well with increased expectations
--- the Warriors were being talked
about pre-season as at least playoff
contenders and possibly even
top-four material after their 48-4
demolition of Brisbane a fortnight
ago --- and were inexplicably flat
and disjointed last night.
ey could not cope with the Eels
aggression and will need to improve
their attitude and execution against
the Dragons next weekend at Eden
Last night s loss continues a poor
sequence in opening games of the
season. e last time they won their
opening match was against the Eels
in 2009, and they have won only
two first-round matches in the last
It is still far too early to make
judgements on this side, and there
is enough quality to turn things
around, but it does not make it any
e Eels will be better than
the past two seasons, when they
collected the wooden spoon, but
they still are not expected to
threaten the top eight and the
Warriors have talked repeatedly
about wanting to start this season
ey have put an accent on
defence but were dreadfully inept
in their opening 20 minutes as they
conceded three tries and it put
them on the back foot from the
eir right edge was a huge issue
last season and it didn t start well
but the left edge was also badly
exposed as most of Parramatta s
tries came down the flanks.
eir defence stiffened --- it
needed to --- for a time and they
were in the game at halftime as they
trailed by 14-12. An eight-point try
helped --- Carlos Tuimavave copped
a suspected broken nose in the act
of scoring, giving Shaun Johnson a
penalty from in front of the posts
immediately after landing the
But the Eels took control in the
second half as Semi Radradra and
Vai Toutai both snared hat-tricks.
Radradra s came very simply as he
was the beneficiary of spilled bombs
from Glen Fisiiahi and then Sam
ere had been so much
anticipation around Tomkins debut
and he will not look back fondly on
He will play a huge role in their
gameplan this season, and few
fullbacks play in the line as much
as Tomkins, and showed some slick
handling to lay on a couple of tries
but also had some ner vy moments
and was easily beaten when trying
to defend one try.
Supporting the Warriors has been
a rollercoaster ride and, on the
evidence of this match, it will not
be any different in 2014.
Eels 36 (Semi Radradra 3, Vai
Toutai 3, Jarryd Hayne tries;
Corey Norman 2 gls, Joseph Paulo
2 gls) Warriors 16 (Glen Fisiiahi,
Carlos Tuimavave, Manu Vatuvei
tries; Shaun Johnson 2 gls). HT:
e pressure on Canterbury Crusaders coach
Todd Blackadder was lifted just a little with
Tom Taylor s last-gasp penalty handing his side
their first victory of the Super Rugby season,
but it is a different story for former team-mate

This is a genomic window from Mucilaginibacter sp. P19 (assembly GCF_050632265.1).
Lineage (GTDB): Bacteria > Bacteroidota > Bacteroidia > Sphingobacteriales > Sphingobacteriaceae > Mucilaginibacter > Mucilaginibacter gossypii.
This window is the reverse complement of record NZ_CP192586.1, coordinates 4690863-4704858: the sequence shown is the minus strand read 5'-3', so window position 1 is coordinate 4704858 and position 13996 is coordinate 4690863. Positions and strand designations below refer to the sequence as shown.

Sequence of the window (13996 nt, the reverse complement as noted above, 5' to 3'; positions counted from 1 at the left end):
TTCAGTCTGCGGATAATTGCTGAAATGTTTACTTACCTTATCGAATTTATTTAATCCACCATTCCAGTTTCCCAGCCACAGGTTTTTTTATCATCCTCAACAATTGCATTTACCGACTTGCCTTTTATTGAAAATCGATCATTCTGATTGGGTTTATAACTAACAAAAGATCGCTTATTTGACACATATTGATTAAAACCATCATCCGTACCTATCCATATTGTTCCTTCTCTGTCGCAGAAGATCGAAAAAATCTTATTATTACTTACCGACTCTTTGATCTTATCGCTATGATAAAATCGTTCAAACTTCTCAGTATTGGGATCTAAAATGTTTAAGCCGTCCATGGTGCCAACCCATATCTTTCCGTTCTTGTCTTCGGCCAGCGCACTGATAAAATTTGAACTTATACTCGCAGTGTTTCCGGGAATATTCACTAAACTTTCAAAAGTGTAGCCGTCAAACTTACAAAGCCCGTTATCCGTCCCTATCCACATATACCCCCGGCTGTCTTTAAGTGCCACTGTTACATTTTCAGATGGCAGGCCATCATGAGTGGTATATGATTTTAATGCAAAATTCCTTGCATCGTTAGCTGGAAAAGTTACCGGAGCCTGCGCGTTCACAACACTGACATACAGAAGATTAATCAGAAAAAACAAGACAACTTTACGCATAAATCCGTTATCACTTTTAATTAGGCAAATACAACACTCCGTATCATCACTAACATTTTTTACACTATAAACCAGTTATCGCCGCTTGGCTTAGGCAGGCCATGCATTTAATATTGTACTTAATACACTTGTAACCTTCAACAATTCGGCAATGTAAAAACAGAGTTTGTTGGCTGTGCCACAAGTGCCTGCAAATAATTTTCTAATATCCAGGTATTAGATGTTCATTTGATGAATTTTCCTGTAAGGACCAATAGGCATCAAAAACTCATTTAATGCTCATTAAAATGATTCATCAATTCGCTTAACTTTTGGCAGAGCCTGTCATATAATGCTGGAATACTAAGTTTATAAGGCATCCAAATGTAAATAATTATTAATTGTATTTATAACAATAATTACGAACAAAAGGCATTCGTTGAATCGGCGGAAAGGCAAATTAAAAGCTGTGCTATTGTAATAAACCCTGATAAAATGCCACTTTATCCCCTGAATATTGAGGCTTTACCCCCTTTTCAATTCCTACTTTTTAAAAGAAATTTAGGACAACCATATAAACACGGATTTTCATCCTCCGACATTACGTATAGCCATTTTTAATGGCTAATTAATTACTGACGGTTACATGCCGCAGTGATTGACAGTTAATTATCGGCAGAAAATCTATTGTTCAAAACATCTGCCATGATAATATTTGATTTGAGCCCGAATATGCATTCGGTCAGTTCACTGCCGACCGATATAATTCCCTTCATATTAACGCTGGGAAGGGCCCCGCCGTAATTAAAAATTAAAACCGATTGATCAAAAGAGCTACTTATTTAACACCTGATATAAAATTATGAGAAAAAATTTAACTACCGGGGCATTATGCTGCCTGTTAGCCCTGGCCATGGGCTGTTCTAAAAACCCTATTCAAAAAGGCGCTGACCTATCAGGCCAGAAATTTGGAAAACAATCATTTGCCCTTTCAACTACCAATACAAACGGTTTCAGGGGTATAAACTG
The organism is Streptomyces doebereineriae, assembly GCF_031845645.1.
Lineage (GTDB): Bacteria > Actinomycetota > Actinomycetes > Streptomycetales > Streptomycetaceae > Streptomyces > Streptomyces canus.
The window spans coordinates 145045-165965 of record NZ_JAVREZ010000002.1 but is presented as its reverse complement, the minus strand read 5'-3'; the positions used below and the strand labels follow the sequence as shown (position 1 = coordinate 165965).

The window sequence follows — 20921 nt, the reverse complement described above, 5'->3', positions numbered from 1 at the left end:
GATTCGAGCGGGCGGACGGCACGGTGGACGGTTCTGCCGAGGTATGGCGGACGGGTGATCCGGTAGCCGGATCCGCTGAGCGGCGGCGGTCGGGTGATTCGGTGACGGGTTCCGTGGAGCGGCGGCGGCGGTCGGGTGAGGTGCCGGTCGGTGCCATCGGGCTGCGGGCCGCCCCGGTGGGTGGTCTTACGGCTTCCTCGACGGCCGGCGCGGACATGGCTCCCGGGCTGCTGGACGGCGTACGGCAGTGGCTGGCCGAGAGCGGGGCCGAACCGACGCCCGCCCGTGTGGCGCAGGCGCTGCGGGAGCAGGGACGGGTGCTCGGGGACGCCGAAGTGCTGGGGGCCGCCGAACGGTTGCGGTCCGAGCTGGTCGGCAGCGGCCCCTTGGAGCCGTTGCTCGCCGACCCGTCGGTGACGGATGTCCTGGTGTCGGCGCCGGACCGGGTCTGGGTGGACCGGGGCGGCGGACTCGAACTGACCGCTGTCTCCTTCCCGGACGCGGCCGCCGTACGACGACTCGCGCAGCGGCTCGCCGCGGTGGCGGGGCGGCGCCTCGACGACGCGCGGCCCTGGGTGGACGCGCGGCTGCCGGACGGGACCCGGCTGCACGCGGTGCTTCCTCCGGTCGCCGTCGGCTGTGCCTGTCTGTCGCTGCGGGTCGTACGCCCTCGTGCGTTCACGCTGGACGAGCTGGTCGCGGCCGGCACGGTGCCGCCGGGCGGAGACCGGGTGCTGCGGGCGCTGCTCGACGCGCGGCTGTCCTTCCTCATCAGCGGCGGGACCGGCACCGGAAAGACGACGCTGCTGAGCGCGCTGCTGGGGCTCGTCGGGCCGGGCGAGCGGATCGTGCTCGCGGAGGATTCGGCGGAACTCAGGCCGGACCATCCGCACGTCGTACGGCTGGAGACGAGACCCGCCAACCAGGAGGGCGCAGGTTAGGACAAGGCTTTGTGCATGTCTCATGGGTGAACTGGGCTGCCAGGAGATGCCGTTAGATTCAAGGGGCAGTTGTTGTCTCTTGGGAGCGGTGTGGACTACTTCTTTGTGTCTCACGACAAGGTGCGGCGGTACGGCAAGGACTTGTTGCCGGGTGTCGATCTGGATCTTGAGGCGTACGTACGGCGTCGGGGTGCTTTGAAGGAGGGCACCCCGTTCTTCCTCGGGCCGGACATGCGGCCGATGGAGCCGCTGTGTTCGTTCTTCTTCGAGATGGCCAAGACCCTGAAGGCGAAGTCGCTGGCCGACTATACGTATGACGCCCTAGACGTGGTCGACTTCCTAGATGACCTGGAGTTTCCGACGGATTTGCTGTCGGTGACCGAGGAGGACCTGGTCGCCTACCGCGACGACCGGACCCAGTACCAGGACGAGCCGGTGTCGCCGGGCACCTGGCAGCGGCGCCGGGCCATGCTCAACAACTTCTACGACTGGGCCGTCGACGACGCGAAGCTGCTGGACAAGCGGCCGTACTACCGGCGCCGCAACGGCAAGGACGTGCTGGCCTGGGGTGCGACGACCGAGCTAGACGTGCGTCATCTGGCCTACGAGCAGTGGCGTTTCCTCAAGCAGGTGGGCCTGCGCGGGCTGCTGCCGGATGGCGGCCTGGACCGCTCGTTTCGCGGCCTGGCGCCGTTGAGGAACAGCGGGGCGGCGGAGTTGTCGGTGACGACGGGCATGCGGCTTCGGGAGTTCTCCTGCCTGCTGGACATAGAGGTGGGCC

Both Hammett and Blackadder are widely
considered by fans, the media and pundits in
rugby-mad New Zealand to be the two coaches
most likely to be looking for work should they
not produce results this season.
e seven-time champion Crusaders scraped
to a 14-13 victory over South Africa s Stormers
with a performance that lacked any real cutting
thrust or brutal efficiency so often associated
with the Christchurch-based side.
"It was ugly and we didn t play too well but
we re happy," All Blacks fullback Israel Dagg
told reporters after the win.
"We re a long way off where we want to be.
is (the win) is huge. ree losses, it would
have been a sad Sunday."
Hammett s Wellington Hurricanes, however,
did slump to their third loss with a muddled
display in a 29-21 defeat by Australia s ACT
Brumbies on Friday that local media variously
described as limp , lacking conviction and
without a redeeming feature .
e team had returned home from two
matches against the Sharks and Stormers in
South Africa, the latter a narrow 19-18 loss and
there were hopes the Wellington-based side
could get their campaign on track against the
However, they failed to string together any
consistent pressure by turning over the ball too
often and seemingly lacked any attacking spark
that has run counter to the X-factor associated
with previous Hurricanes teams.
at lack of X-factor , despite having 10 All
Blacks and three Samoa internationals in the
squad, may have contributed to a poor crowd
figure of just over 8000 on Friday --- a far cry
from the crowds of around 28,000 when the
team were predictably unpredictable in their
approach, though also inconsistent.
Hammett s goal when brought to the franchise
from an assistant role with the Crusaders was to
revamp the Hurricanes and give them the focus
and consistency needed to challenge for titles,
instead of being content with a semi-final exit.
eir title challenge, however, could now be
effectively over and they have virtually got to
the point where every game is must win after
just three rounds of the competition.
Four of the six teams to make the play-offs
last season only lost four games while the
lowest ranked post-season team, South Africa s
Cheetahs, lost six games and ended with 54
Hurricanes captain Conrad Smith said
the players were well aware of the pressure
Hammett was under, given the fact the highest
the team has finished in his three seasons in
charge so far was eighth in 2012.
"He knows it," Smith told reporters after the
"He would be the first to admit this is the
environment we play in.
"We have to live with that, but it s a whole
team. It s not a coaching thing at all. It s a pretty
tricky recipe getting rugby right and some
teams have it and don t know why they have it
and when you don t have it you have to search
for it and that s all we can do.
" ere s a long way to go and this is a good
team and we have time to show that."
Hammett s team face the Cheetahs next
Saturday in Wellington with the entertaining
Bloemfontein-based side not playing anywhere
near the level they did last year.
e former All Blacks hooker, who used the
word "disappointed" several times in his post-
match news conference following the Brumbies
game, is sure the team can turn around their
"We have had a South African trip and played
the finalists from last year, so we have to keep
things in perspective," he said.
"We re certainly not out of it."
Pressure on Canterbury, Hurricanes coaches
PICTURE: Getty Images
Eels Semi Radradra gets over the line to score one of his three tries last night against the Warriors at Pirtek
Stadium, in Sydney.
Rollercoaster ride begins